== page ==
Vox has announced the launch of Vox Weather, an interactive weather channel with a focus on viewer education, to be presented by meteorologist Annette Botha. Vox intends bringing educational content to as many people as possible, in as relevant a time as possible, on the devices where they want to consume their media. In addition to this, Vox Weather will zone in on relevant topics of interest every month, adding context and depth to the public’s understanding of topics related to the weather and planet. Vox will aklso work with partners ahead of and during important sporting events to deliver detailed forecasts and drive awareness of the importance of quality and trustworthy weather data and insights. Vox Weather is live on

Cape Wild Foods: A Growers Guide

We are loving this amazing resource: Cape Wild Foods: A Growers Guide is the first book that Loubie Rusch and the Sustainability Institute have collaborated on. It shares practical plant and cultivation information about 22 plants with edible components, helping small farmers and gardeners to include them in their gardens.  Loubie has been exploring the forgotten and underutilised local indigenous foods of the Cape since 2010. She has foraged and observed them in nature, has cooked and bottled them and has shared about them in workshops and talks. The Cape Wild Foods Garden that she planted in Khayelitsha in 2016 served to try out cultivating some of the foods that till then had only been wild harvested. Order your copy from the Kirstenbosch Bookshop (in-store or online) or the Green Cafe at the Sustainability Institute.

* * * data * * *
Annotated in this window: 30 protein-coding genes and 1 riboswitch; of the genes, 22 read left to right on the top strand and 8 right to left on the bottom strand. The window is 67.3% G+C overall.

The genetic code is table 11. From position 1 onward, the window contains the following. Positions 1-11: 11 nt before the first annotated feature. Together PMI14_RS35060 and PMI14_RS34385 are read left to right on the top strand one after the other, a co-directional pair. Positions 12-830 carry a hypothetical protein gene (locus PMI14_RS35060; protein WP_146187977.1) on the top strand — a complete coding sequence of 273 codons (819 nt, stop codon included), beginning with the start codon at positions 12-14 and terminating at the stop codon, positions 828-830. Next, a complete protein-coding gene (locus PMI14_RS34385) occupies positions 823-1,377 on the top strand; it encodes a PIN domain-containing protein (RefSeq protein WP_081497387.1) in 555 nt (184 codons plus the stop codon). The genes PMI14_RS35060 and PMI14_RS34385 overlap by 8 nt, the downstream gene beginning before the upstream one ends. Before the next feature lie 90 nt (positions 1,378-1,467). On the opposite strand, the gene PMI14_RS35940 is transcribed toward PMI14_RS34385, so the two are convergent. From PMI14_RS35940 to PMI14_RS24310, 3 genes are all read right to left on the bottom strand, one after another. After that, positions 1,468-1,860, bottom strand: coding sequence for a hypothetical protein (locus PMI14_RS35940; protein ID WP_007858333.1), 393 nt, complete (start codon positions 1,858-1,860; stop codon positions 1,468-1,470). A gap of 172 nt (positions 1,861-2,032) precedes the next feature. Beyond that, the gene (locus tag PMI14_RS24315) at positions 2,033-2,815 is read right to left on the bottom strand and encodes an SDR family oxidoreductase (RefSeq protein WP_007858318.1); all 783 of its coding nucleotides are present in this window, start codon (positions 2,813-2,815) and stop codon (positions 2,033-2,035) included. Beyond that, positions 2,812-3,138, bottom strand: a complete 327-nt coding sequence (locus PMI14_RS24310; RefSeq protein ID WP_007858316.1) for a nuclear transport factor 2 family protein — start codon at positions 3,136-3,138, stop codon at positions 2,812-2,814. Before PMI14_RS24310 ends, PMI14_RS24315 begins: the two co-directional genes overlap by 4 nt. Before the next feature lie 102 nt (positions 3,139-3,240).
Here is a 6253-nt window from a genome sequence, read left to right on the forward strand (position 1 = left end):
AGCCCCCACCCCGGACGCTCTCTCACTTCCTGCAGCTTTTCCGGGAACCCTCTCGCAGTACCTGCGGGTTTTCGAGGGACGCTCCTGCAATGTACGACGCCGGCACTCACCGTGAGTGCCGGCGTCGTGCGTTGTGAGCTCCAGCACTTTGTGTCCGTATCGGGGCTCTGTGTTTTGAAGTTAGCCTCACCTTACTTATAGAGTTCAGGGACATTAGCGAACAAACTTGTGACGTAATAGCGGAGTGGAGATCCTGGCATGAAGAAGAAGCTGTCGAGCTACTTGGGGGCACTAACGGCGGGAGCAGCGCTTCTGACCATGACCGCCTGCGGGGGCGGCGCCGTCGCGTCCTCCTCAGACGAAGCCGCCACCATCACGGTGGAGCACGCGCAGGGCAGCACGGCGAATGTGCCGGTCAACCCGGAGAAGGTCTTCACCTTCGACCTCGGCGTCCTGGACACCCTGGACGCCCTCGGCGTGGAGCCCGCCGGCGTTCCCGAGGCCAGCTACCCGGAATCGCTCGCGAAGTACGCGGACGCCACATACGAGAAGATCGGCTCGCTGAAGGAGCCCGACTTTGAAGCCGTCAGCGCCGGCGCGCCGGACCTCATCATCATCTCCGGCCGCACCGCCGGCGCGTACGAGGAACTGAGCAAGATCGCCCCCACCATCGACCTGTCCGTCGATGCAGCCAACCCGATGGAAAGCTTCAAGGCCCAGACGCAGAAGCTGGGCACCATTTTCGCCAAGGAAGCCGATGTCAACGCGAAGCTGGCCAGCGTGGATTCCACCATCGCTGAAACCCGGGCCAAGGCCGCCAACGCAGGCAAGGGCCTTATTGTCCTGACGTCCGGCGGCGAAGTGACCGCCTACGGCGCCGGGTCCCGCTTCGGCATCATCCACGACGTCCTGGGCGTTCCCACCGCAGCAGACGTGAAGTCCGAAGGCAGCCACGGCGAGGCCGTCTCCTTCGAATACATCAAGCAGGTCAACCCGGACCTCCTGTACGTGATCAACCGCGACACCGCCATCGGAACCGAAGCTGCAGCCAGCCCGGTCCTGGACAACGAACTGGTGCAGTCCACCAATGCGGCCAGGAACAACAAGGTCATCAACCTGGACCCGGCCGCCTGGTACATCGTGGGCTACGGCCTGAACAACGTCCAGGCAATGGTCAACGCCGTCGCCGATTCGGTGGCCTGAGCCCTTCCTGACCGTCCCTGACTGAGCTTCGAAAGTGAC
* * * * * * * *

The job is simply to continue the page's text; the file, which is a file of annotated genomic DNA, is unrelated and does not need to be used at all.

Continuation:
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The world is facing an unprecedented crisis, significant environmental degradation, deepening social inequality and economic collapse. These interlinked crises are exacerbated by man-made climate change. We will only overcome these challenges and be able to bring about a sustainable and regenerative world by working together to rebuild our connections and relationships with natural systems, and with each other. Mycelium is a collaboration of multi-media content creators focused on showing what a sustainable and regenerative world could look like, and how to get there. We do this by raising awareness and showcasing examples, and by growing the number of practitioners able to support this mission.

Our values are based on those of the International Co-operative Alliance: self-help, self-responsibility, democracy, equality, equity and solidarity. We also embrace the values of collaboration, honesty, openness, social responsibility and caring for others. Our value system acknowledges the need to combat the significant levels of inequality in South Africa, particularly those related to race and gender. We have chosen to work through the cooperative model because it offers economies of scale and scope, increased bargaining power, a space for learning, and the ability to offer value to our members and broader society.

Membership to the Mycelium Media Colab is open to multimedia storytellers, artists and regenerators that share our vision collaborative and transformative change. It offers a networking and support space for members to share skills and inspiration, and creatively cross-pollinate, as well as a platform and organisational structure for projects that require a team.  Ownership of projects is shared between the creators and the co-operative. Contact for more information and visit